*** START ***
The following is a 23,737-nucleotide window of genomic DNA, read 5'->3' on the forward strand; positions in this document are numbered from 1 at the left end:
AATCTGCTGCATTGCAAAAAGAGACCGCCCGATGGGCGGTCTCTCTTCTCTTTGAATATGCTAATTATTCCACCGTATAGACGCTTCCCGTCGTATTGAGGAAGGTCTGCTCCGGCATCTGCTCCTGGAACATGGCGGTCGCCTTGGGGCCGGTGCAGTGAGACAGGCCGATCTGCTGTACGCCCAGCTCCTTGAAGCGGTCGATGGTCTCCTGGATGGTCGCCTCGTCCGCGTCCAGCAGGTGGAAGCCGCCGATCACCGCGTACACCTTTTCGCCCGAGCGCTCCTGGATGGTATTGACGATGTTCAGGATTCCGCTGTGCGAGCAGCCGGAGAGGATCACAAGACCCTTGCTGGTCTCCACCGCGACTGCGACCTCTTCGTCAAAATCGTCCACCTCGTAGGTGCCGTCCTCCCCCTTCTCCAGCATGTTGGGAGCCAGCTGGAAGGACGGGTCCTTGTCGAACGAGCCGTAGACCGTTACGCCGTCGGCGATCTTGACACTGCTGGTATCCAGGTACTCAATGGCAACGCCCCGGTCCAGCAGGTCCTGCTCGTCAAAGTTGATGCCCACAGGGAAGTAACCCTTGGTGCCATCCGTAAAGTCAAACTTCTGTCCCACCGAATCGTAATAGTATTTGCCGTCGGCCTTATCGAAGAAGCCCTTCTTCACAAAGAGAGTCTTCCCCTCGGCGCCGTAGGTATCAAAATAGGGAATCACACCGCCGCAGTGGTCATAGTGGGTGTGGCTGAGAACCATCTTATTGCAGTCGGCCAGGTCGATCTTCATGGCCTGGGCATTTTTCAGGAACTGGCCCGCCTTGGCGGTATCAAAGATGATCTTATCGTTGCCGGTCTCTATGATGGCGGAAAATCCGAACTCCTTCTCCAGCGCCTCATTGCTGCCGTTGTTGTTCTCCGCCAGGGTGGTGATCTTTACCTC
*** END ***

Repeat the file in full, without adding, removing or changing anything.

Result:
The following is a 23,737-nucleotide window of genomic DNA, read 5'->3' on the forward strand; positions in this document are numbered from 1 at the left end:
AATCTGCTGCATTGCAAAAAGAGACCGCCCGATGGGCGGTCTCTCTTCTCTTTGAATATGCTAATTATTCCACCGTATAGACGCTTCCCGTCGTATTGAGGAAGGTCTGCTCCGGCATCTGCTCCTGGAACATGGCGGTCGCCTTGGGGCCGGTGCAGTGAGACAGGCCGATCTGCTGTACGCCCAGCTCCTTGAAGCGGTCGATGGTCTCCTGGATGGTCGCCTCGTCCGCGTCCAGCAGGTGGAAGCCGCCGATCACCGCGTACACCTTTTCGCCCGAGCGCTCCTGGATGGTATTGACGATGTTCAGGATTCCGCTGTGCGAGCAGCCGGAGAGGATCACAAGACCCTTGCTGGTCTCCACCGCGACTGCGACCTCTTCGTCAAAATCGTCCACCTCGTAGGTGCCGTCCTCCCCCTTCTCCAGCATGTTGGGAGCCAGCTGGAAGGACGGGTCCTTGTCGAACGAGCCGTAGACCGTTACGCCGTCGGCGATCTTGACACTGCTGGTATCCAGGTACTCAATGGCAACGCCCCGGTCCAGCAGGTCCTGCTCGTCAAAGTTGATGCCCACAGGGAAGTAACCCTTGGTGCCATCCGTAAAGTCAAACTTCTGTCCCACCGAATCGTAATAGTATTTGCCGTCGGCCTTATCGAAGAAGCCCTTCTTCACAAAGAGAGTCTTCCCCTCGGCGCCGTAGGTATCAAAATAGGGAATCACACCGCCGCAGTGGTCATAGTGGGTGTGGCTGAGAACCATCTTATTGCAGTCGGCCAGGTCGATCTTCATGGCCTGGGCATTTTTCAGGAACTGGCCCGCCTTGGCGGTATCAAAGATGATCTTATCGTTGCCGGTCTCTATGATGGCGGAAAATCCGAACTCCTTCTCCAGCGCCTCATTGCTGCCGTTGTTGTTCTCCGCCAGGGTGGTGATCTTTACCTC